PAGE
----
iPadOS 16 makes significant changes to how an iPad operates, but it isn't enough – AppleInsider

  • Facebook
  • Twitter

iPadOS 16 makes significant changes to how an iPad operates, but it isn't enough. Here is why!

About The Running iPadOS 16 

Stage Manager and virtual memory enable a lot of new capabilities for M1-equipped iPads running iPadOS 16, but there are still plenty of limitations Apple needs to address in future updates.

The evolution of the iPad and its operating system has been slow moving. Everything from having multiple apps on the same screen to a manageable file system had to be added over the past seven years.

Apple has recently positioned the iPad as a computer replacement, even posing the question, “what’s a computer?” Fans and professionals alike have embraced this vision of a modular device that becomes a tablet, laptop, or desktop on command, but with some sacrifices.

With the 2022 WWDC keynote behind us, iPad fans have to evaluate how things have changed yet again. Below, we examine what we had with iPadOS 15, what’s new with iPadOS 16, and what still needs to be done.

The iPad started as a consumption device in 2010 meant for watching videos and reading media. It wasn’t until 2015 that Apple acknowledged that users might want to use the iPad for productivity, but the updates came slowly.

Split View, Slide Over, and Picture-in-picture arrived in 2015 alongside an iPad Pro, Smart Keyboard Folio, and Apple Pencil. This interaction paradigm didn’t change much over the years, even when iOS and iPadOS split in 2019.

With iPad 13, Apple added the Files app and support for attaching external storage. Later, in iPadOS 13.4, proper cursor support was added, and the Magic Keyboard for iPad was introduced.

Jump Ahead To The 2022 Year 

Jump ahead to 2022, and customers can purchase a 12.9-inch iPad Pro with 1TB of storage running an M1 processor. Yet, despite costing over $2,000 with the Magic Keyboard and Apple Pencil, there were tasks just out of reach that even the entry MacBook Air could handle.

Apple’s announced updates for iPadOS 16 are still months away from reaching a majority of users, so iPadOS 15 is still the iPad’s reality. Updates made throughout 2021 and early 2022 didn’t do much to change how the iPad worked or what could be accomplished.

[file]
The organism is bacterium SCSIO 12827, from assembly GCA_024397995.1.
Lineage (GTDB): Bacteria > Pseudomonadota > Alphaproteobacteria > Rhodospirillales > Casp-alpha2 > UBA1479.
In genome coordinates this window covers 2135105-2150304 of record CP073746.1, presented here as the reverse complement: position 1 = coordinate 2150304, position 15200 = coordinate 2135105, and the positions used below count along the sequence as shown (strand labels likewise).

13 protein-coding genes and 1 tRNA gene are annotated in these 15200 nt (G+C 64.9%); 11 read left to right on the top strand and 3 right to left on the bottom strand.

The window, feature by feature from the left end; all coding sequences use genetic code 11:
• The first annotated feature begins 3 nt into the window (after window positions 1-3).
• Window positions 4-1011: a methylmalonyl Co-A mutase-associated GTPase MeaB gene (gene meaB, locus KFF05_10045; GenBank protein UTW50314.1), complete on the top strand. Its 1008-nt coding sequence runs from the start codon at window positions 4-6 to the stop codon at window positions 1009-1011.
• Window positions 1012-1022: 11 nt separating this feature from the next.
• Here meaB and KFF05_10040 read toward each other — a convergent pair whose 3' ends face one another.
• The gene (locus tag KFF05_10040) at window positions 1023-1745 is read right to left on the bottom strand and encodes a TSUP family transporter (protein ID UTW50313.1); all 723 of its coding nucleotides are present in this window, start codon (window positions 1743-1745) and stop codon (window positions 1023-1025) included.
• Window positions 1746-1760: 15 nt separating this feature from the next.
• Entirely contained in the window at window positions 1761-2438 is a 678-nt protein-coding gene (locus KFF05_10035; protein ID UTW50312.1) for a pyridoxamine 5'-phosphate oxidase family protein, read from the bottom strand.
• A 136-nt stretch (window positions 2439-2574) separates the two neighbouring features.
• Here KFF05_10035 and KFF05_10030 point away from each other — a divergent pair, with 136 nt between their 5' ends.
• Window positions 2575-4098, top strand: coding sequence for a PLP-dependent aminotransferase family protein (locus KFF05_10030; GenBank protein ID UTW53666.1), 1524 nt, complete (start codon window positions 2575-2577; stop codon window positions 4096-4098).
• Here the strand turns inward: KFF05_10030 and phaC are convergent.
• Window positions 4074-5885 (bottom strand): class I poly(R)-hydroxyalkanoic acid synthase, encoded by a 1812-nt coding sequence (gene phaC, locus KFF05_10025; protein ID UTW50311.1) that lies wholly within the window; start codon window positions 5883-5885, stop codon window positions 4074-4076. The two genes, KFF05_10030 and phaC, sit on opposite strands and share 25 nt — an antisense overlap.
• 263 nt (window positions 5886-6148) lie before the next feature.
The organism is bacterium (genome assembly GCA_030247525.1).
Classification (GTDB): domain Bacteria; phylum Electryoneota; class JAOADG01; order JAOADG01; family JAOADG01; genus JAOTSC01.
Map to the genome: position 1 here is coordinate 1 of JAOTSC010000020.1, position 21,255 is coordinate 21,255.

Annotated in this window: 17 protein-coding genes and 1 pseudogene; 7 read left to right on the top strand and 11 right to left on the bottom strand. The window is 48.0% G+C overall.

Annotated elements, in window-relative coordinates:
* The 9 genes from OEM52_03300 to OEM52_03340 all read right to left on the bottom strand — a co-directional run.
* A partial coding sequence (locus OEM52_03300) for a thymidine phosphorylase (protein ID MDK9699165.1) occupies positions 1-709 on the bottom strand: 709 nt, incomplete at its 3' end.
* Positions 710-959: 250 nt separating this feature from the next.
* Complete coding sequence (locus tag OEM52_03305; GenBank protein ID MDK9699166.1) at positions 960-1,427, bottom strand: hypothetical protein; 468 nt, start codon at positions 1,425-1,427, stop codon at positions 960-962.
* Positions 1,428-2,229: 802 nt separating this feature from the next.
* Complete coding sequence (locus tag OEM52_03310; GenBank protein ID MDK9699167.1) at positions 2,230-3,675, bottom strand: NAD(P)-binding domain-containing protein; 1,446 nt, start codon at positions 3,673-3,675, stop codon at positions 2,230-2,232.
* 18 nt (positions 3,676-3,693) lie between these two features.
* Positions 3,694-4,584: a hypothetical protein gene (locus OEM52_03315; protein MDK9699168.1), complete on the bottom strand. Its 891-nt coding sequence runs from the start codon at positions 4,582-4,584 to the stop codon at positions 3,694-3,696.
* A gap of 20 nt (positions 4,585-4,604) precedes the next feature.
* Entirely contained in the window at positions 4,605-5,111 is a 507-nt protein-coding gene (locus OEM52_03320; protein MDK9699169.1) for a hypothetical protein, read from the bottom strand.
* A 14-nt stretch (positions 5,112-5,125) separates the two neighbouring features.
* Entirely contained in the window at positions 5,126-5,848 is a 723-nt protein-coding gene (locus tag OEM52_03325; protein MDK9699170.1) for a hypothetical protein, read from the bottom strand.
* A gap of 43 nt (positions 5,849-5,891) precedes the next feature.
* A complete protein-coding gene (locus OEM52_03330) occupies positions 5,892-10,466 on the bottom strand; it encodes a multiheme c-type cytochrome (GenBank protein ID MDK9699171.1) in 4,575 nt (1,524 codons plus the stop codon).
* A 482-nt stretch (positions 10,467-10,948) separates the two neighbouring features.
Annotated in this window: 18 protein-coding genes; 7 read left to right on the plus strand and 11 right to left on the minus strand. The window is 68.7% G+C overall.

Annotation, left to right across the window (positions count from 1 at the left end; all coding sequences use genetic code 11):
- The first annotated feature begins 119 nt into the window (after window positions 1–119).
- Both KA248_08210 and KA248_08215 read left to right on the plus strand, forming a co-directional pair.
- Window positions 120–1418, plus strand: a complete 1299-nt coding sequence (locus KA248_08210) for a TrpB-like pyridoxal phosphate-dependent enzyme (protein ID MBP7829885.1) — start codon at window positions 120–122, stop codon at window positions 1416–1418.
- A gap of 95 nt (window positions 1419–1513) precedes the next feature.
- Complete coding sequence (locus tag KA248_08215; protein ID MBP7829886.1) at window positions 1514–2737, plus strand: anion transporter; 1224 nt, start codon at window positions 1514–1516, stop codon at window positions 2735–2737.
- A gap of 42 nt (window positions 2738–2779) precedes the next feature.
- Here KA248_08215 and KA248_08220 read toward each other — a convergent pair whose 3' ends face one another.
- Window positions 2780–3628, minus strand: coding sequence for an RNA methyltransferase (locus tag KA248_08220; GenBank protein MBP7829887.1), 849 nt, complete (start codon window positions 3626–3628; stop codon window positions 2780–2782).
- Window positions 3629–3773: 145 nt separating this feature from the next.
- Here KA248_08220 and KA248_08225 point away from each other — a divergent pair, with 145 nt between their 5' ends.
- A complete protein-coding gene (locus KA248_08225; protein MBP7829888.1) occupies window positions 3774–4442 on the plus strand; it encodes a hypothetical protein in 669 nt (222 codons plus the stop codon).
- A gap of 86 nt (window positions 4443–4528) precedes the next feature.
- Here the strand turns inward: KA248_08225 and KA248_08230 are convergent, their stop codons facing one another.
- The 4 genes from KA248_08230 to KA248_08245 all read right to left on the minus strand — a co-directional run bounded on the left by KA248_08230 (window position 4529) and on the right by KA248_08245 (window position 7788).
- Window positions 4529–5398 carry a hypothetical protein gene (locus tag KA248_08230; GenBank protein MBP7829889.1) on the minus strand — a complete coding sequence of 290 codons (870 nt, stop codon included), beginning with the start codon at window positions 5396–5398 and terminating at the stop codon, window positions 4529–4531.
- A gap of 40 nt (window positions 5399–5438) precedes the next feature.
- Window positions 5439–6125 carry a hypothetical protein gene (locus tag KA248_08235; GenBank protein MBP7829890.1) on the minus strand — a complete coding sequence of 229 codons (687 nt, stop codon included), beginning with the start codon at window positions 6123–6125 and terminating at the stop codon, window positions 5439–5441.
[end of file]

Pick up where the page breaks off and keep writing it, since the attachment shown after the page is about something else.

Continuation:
Apple improved multitasking by making it more discoverable, but little else was addressed. With iPad's 15, users could tap an ellipsis at the top of the screen to select various Split View configurations.

So, with seven years of iPad Pro and three of iPadOS, users have seen a slow trickle of improvements. However, there’s still plenty that fans want Apple to address.

AppleInsider asked various iPad users what they wanted from a future update before WWDC, and this is what we found: Apple managed to give us three of the requested features with iPadOS 16 windowed multitasking, external monitor support, and better background tasks.

The new windowed multitasking system is called Stage Manager, and it is reserved for iPads running an M1 processor. So, the 2021 iPad Pro and the iPad Air 5 get the feature while any older models were left out.

Proper external monitor support is a direct result of Stage Manager and also requires an iPad with an M1 processor. Older iPads running iPadOS 16 can connect to an external monitor but will only get the previous mirrored 4:3 experience.

Apple Addresses The Two Ways In Details 

As for better background tasks, Apple addressed this in two ways, though more details will be needed to understand the implications fully. First, M1 iPads can now access virtual memory, and second, some processes can be run from the Lock Screen.

Previously, if all the available RAM of an iPad was used up, an app or process would get kicked off and restarted. Now, apps can switch to virtual memory, utilizing a portion of the device storage as temporary RAM.

Apple announced a new Lock Screen for iOS 16 that isn’t coming to iPadOS 16, but the new Live Activities notification widget is. Developers can build Live Activities notifications for their apps, so some piece of information appears on the Lock Screen.

We have learned that a small amount of the app’s code is running in the background for Live Activities to work. That means some processes will be able to continue with the device locked as long as the app supports the new feature.

We’ll need to finish the beta cycle and see what developers release in the fall to understand the impact of iPadOS 16 fully. However, several things still need to change with future updates. Now that WWDC is over, the most obvious issue people have taken with iPadOS 16 is nearly every new feature relies upon the M1. There’s little chance this limitation is going to change; instead, Apple will just introduce M1 to more iPads in the future.

About The Recent 2022 iPad Pro 

Customers who use older devices, even the recent 2022 iPad Pro, won’t have Stage Manager or virtual memory and likely never will. This is a direct result of the technology involved and how apps for iPadOS are written.

The majority of mobile game genres saw a decline in sending and downloads in the first half of 2022, with the total mobile gaming market falling 9.6% year-over-year. You may have reasons to keep your iPad or iPhone on for an extended period of time. But, the open questions are why you would want to do this and if it will harm your device. If you are a student and have both a Mac and an iPad, you can make class and revision time way more productive with Universal Control. Here's how to take advantage of the feature.

More Tech